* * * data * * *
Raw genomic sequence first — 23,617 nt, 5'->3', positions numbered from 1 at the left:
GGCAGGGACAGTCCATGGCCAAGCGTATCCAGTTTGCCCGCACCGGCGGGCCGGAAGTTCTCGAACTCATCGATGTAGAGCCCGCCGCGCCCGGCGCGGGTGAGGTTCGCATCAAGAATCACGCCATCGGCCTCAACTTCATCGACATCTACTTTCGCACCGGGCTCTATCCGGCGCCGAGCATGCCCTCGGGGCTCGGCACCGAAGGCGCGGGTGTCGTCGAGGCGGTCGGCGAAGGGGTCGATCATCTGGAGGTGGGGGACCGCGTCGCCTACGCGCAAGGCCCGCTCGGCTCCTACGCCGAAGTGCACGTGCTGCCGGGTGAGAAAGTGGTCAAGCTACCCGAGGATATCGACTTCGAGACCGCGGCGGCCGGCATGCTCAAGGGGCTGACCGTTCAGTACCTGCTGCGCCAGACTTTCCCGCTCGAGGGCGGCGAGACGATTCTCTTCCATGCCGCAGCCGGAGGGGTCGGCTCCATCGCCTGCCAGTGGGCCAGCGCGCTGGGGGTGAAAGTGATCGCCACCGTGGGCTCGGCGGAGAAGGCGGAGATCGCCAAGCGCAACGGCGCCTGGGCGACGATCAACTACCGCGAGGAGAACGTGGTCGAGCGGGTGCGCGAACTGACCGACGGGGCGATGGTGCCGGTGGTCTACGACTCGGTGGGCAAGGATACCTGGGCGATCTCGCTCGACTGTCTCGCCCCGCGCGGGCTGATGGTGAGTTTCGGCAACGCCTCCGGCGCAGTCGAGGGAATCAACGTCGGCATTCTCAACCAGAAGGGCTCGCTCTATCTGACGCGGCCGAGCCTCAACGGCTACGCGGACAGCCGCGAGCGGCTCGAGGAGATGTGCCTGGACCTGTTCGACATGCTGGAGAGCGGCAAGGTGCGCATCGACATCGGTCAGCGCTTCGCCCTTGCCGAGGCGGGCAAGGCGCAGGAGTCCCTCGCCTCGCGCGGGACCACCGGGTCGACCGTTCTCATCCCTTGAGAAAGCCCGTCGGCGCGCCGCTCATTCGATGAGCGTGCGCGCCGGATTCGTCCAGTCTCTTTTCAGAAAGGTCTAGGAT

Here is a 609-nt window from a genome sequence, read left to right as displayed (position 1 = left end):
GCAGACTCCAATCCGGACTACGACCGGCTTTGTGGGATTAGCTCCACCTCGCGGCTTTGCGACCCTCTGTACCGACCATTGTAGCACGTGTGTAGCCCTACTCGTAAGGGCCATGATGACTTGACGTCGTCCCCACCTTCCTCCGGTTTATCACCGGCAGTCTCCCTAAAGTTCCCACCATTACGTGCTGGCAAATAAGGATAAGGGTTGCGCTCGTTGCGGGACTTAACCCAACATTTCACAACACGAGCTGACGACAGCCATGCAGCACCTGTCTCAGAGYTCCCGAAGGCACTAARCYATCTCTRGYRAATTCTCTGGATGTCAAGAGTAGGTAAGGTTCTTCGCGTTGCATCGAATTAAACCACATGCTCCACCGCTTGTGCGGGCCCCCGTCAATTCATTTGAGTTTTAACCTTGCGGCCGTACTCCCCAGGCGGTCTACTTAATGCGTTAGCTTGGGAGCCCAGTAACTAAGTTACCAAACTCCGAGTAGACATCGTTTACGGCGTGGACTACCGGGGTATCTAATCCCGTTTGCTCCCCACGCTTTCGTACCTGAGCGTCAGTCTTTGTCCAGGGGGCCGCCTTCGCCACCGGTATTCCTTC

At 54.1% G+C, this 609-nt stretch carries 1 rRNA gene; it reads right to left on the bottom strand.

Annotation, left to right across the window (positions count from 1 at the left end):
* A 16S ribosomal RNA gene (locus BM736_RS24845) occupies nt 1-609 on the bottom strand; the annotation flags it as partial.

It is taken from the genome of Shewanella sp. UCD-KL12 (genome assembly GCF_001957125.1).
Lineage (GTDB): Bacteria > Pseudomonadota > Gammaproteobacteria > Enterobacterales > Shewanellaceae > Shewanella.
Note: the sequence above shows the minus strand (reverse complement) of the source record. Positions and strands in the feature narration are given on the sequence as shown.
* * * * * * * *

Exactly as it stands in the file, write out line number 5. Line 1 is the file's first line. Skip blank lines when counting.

At 54.1% G+C, this 609-nt stretch carries 1 rRNA gene; it reads right to left on the bottom strand.